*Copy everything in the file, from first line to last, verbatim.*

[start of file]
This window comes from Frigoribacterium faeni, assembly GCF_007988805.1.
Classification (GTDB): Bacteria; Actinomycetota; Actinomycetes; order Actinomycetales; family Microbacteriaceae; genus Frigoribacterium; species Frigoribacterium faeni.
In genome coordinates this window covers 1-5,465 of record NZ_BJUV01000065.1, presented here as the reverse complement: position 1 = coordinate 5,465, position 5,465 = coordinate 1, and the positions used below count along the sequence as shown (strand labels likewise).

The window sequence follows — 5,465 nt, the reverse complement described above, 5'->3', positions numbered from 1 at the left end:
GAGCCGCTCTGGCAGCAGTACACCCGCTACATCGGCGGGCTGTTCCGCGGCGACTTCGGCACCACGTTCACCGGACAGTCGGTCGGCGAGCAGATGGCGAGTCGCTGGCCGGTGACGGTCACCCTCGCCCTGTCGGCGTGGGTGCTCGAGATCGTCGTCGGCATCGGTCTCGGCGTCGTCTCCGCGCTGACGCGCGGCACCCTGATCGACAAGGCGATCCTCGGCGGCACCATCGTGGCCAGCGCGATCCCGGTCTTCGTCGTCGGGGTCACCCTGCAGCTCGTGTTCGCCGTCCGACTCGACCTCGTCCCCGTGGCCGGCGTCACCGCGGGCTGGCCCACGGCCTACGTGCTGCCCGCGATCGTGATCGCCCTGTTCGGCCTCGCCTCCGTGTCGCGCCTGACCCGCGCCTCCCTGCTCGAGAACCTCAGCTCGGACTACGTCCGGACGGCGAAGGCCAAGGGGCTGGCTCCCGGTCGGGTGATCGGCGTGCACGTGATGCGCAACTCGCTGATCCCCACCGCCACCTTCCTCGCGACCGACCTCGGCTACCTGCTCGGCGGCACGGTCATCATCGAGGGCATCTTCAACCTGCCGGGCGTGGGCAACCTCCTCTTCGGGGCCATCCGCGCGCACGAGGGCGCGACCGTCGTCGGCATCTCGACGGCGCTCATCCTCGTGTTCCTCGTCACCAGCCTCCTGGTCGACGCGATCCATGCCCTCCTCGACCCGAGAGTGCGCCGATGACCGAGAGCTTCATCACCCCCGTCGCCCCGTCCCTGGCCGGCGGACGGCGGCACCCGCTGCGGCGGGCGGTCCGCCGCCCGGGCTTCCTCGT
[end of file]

This window comes from Frigoribacterium faeni, assembly GCF_007988805.1.
Classification (GTDB): Bacteria; Actinomycetota; Actinomycetes; order Actinomycetales; family Microbacteriaceae; genus Frigoribacterium; species Frigoribacterium faeni.
In genome coordinates this window covers 1-5,465 of record NZ_BJUV01000065.1, presented here as the reverse complement: position 1 = coordinate 5,465, position 5,465 = coordinate 1, and the positions used below count along the sequence as shown (strand labels likewise).

The window sequence follows — 5,465 nt, the reverse complement described above, 5'->3', positions numbered from 1 at the left end:
GAGCCGCTCTGGCAGCAGTACACCCGCTACATCGGCGGGCTGTTCCGCGGCGACTTCGGCACCACGTTCACCGGACAGTCGGTCGGCGAGCAGATGGCGAGTCGCTGGCCGGTGACGGTCACCCTCGCCCTGTCGGCGTGGGTGCTCGAGATCGTCGTCGGCATCGGTCTCGGCGTCGTCTCCGCGCTGACGCGCGGCACCCTGATCGACAAGGCGATCCTCGGCGGCACCATCGTGGCCAGCGCGATCCCGGTCTTCGTCGTCGGGGTCACCCTGCAGCTCGTGTTCGCCGTCCGACTCGACCTCGTCCCCGTGGCCGGCGTCACCGCGGGCTGGCCCACGGCCTACGTGCTGCCCGCGATCGTGATCGCCCTGTTCGGCCTCGCCTCCGTGTCGCGCCTGACCCGCGCCTCCCTGCTCGAGAACCTCAGCTCGGACTACGTCCGGACGGCGAAGGCCAAGGGGCTGGCTCCCGGTCGGGTGATCGGCGTGCACGTGATGCGCAACTCGCTGATCCCCACCGCCACCTTCCTCGCGACCGACCTCGGCTACCTGCTCGGCGGCACGGTCATCATCGAGGGCATCTTCAACCTGCCGGGCGTGGGCAACCTCCTCTTCGGGGCCATCCGCGCGCACGAGGGCGCGACCGTCGTCGGCATCTCGACGGCGCTCATCCTCGTGTTCCTCGTCACCAGCCTCCTGGTCGACGCGATCCATGCCCTCCTCGACCCGAGAGTGCGCCGATGACCGAGAGCTTCATCACCCCCGTCGCCCCGTCCCTGGCCGGCGGACGGCGGCACCCGCTGCGGCGGGCGGTCCGCCGCCCGGGCTTCCTCGT